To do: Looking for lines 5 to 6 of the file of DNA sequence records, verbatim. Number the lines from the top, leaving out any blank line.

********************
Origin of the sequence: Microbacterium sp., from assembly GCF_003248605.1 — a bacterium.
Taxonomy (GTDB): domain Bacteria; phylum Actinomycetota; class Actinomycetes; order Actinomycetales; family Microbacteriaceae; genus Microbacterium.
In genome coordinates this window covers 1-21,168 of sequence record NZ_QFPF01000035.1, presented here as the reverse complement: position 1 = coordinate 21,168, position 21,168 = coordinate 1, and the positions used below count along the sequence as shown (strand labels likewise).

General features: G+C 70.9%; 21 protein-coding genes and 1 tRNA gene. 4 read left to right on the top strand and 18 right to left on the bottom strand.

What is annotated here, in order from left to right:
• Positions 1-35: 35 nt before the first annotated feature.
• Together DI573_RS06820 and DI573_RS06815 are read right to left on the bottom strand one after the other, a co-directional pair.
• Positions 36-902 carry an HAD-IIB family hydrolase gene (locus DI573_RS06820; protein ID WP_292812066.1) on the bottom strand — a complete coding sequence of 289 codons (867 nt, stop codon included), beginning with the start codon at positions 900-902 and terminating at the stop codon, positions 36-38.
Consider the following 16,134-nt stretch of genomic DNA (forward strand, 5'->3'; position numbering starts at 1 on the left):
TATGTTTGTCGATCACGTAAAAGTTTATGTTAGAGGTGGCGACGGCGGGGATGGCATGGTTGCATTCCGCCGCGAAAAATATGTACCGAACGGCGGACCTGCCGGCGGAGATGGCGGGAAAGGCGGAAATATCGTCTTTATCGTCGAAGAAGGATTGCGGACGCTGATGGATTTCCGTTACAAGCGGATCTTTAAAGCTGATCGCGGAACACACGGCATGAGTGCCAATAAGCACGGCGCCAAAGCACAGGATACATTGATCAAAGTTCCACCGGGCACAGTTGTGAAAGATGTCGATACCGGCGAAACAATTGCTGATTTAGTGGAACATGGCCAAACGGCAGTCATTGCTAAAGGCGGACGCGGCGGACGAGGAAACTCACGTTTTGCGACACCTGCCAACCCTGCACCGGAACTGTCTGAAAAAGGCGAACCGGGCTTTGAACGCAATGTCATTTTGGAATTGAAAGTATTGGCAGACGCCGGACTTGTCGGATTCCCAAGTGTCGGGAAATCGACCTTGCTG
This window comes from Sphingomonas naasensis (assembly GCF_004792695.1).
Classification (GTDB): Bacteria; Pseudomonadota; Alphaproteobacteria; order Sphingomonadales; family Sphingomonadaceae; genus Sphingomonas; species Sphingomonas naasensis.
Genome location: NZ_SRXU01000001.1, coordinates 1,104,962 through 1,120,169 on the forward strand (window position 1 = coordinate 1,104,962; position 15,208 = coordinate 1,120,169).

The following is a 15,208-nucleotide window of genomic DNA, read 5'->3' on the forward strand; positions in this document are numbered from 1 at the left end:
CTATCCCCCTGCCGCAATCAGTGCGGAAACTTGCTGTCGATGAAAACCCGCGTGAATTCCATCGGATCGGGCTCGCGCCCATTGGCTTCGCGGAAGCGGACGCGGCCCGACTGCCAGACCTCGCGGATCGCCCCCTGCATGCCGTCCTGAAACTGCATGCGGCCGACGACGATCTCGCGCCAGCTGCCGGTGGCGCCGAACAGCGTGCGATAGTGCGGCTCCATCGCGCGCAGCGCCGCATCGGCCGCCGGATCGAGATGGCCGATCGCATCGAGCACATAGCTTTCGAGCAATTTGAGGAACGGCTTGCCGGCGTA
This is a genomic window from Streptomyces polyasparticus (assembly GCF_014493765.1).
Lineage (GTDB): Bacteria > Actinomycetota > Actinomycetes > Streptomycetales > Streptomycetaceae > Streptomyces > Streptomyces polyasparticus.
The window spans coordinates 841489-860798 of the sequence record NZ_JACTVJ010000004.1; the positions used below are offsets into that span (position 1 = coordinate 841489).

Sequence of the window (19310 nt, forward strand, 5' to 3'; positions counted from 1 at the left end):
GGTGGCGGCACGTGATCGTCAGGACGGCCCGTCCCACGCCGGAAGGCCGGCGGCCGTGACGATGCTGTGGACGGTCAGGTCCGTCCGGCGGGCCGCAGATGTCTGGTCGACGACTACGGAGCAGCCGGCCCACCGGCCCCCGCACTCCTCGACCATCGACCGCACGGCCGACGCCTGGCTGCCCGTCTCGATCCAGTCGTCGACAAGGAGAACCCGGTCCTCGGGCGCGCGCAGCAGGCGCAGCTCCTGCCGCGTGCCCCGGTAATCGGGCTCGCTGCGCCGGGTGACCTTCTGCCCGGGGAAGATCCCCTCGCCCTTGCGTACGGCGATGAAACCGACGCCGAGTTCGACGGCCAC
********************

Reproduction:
What is annotated here, in order from left to right:
• Positions 1-35: 35 nt before the first annotated feature.